The Regional Telecommunications Review was released yesterday by the Regional Telecommunications Independent Committee (RTIC), chaired by former Telstra executive Deena Schiff.
Submissions to the review confirmed that the quality and extent of mobile coverage was a major concern of people in regional Australia.
Regional Australians have a higher dependency on mobiles than their urban counterparts because of the broader geographic range within which many conduct their working and everyday lives.
And while Australians enjoy among the highest penetration of mobile broadband in the world, the low population density over the remaining geography means that new approaches are needed to assess the priorities of those in the 70 per cent of Australia’s land mass that has no mobile coverage, and to improve poor coverage elsewhere.
Maximising the rollout of the national broadband network for the benefit of regional Australia also features strongly in the report.
And it recommended that this significant investment should be leveraged.
The third area of concern centres around consumer safeguards for the future to replace the Universal Services Obligation (USO) of the past.
The Committee recommends the development of a new safeguard in the form of a Consumer Communication Standard for voice and data which would provide technology neutral standards in terms of availability, accessibility, affordability, performance and reliability.
The implementation of the Standard would be based on consultation and market experience. The Standard could, for example, include such matters as social tariffs, other measures for low income groups, or the data plan exemption of selected government and education sites to improve affordability and support social inclusion.
See a summary of the recommendations following.
Recommendation 1. Remove restrictions on wholesale satellite operations if they preclude improvements to end user experience.
Recommendation 2. Restructure NBN Co’s Fair Use Policy and wholesale tariffs.
Recommendation 3. Extend the boundaries of nbn’s Fixed Wireless footprint (where practicable) as a substitute for satellite.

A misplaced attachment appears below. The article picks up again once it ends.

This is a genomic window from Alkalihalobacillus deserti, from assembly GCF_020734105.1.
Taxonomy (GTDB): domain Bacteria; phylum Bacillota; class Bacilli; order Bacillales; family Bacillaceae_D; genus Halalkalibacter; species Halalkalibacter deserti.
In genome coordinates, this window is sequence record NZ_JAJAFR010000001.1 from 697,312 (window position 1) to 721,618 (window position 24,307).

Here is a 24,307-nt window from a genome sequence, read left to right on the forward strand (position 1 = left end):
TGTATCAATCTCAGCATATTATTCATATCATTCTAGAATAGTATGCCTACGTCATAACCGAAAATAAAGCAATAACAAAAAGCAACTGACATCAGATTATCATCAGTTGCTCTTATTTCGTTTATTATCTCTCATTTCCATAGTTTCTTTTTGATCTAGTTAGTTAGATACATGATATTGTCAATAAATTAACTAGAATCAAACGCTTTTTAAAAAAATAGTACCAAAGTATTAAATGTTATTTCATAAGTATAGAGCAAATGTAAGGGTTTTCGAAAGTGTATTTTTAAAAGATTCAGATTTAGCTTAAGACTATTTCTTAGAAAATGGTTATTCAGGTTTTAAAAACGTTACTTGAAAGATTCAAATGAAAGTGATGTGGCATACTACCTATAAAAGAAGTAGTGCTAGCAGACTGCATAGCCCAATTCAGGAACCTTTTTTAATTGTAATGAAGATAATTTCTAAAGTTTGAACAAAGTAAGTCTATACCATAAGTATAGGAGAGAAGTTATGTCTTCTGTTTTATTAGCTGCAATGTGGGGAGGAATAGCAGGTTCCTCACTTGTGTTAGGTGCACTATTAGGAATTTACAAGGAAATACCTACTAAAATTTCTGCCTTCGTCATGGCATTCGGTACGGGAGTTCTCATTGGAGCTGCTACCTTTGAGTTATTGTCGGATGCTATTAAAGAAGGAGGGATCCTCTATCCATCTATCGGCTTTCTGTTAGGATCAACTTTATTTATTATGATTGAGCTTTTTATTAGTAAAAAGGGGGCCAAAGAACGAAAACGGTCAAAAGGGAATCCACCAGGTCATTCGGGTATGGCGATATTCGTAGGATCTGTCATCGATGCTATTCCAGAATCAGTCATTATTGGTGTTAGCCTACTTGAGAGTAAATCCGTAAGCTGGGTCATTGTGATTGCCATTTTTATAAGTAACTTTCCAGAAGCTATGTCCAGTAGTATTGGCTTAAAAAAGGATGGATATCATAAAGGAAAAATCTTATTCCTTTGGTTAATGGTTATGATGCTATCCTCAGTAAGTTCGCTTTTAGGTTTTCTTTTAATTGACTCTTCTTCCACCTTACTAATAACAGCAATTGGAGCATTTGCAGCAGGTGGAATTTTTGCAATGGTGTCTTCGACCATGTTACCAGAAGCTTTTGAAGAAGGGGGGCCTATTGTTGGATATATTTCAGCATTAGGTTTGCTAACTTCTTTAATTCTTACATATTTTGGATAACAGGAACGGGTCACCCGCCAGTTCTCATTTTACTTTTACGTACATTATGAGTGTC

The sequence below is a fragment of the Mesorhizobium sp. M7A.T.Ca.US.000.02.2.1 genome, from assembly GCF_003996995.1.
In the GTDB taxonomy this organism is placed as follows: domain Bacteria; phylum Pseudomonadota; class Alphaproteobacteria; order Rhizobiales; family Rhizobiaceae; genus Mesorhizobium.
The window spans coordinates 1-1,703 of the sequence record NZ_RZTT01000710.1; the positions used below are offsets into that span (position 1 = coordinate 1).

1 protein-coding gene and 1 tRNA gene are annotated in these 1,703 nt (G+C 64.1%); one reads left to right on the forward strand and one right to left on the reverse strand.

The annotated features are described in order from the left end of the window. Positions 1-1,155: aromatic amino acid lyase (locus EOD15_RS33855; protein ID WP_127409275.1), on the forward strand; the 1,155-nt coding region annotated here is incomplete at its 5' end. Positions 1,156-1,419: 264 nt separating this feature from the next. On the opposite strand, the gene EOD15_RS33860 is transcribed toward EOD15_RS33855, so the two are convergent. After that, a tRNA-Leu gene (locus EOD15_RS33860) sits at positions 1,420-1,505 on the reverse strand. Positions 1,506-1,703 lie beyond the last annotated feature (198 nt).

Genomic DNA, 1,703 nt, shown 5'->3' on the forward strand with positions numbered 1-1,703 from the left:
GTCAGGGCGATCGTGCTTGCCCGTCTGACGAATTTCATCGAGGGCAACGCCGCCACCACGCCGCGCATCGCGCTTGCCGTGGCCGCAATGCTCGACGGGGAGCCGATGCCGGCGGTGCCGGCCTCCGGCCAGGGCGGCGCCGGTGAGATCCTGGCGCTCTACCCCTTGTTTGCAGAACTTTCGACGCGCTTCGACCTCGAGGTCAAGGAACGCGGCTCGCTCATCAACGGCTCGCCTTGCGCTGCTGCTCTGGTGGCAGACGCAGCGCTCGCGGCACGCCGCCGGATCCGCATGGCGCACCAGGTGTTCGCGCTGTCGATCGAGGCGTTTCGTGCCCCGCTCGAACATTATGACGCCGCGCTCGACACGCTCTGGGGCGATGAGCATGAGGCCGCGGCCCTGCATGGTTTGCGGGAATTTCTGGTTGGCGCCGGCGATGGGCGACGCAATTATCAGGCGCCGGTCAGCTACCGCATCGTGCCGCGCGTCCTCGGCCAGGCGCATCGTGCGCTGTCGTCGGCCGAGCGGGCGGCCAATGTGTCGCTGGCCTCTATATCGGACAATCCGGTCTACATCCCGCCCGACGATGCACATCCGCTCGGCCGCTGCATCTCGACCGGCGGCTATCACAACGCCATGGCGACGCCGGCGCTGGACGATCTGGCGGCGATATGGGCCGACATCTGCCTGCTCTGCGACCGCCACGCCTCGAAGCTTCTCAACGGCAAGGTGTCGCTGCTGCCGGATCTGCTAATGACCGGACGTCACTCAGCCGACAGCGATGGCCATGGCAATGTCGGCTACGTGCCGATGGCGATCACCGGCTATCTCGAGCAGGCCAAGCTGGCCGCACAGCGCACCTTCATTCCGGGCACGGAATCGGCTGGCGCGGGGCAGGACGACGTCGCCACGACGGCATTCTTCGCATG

Recommendation 4. A co-investment scheme between Australian Government and state governments and carriers to upgrade regional state-based public safety wireless networks that could also deliver mobile coverage improvements.
Recommendation 5. Any major public infrastructure funding from Australian Government should include a telecommunications upgrade component.
Recommendation 6 –Infrastructure Australia should collect and make available public data and information about any infrastructure that might assist telecommunications investors.
Recommendation 7 –NBN Co should be permitted, and resourced, to provide carrier-to-carrier products that could include satellite backhaul, terrestrial backhaul for mobile carriers, and options to support new and niche infrastructure providers.
Recommendation 8 – Establish a new Consumer Communication Standard for voice and data which sets technology neutral standards in terms of availability, accessibility, affordability, performance and reliability.
Recommendation 9 – The Australian Government should establish a new funding mechanism, to replace the current levy and support loss-making regional infrastructure and services.
Recommendation 10 – The Australian Communications Consumer Action Network should continue to make representations on the affordability and accessibility of services, including the promotion of tools to help consumers make more informed decisions regarding their services.
Recommendation 11 – NBN Co and the Department of Communications should examine ways of providing better information on the timing and the range of technologies being rolled out across Australia.
Recommendation 12 – Data on availability and affordability of broadband data and voice services (including mobile services) should be collected and reported annually.
The full report is available here.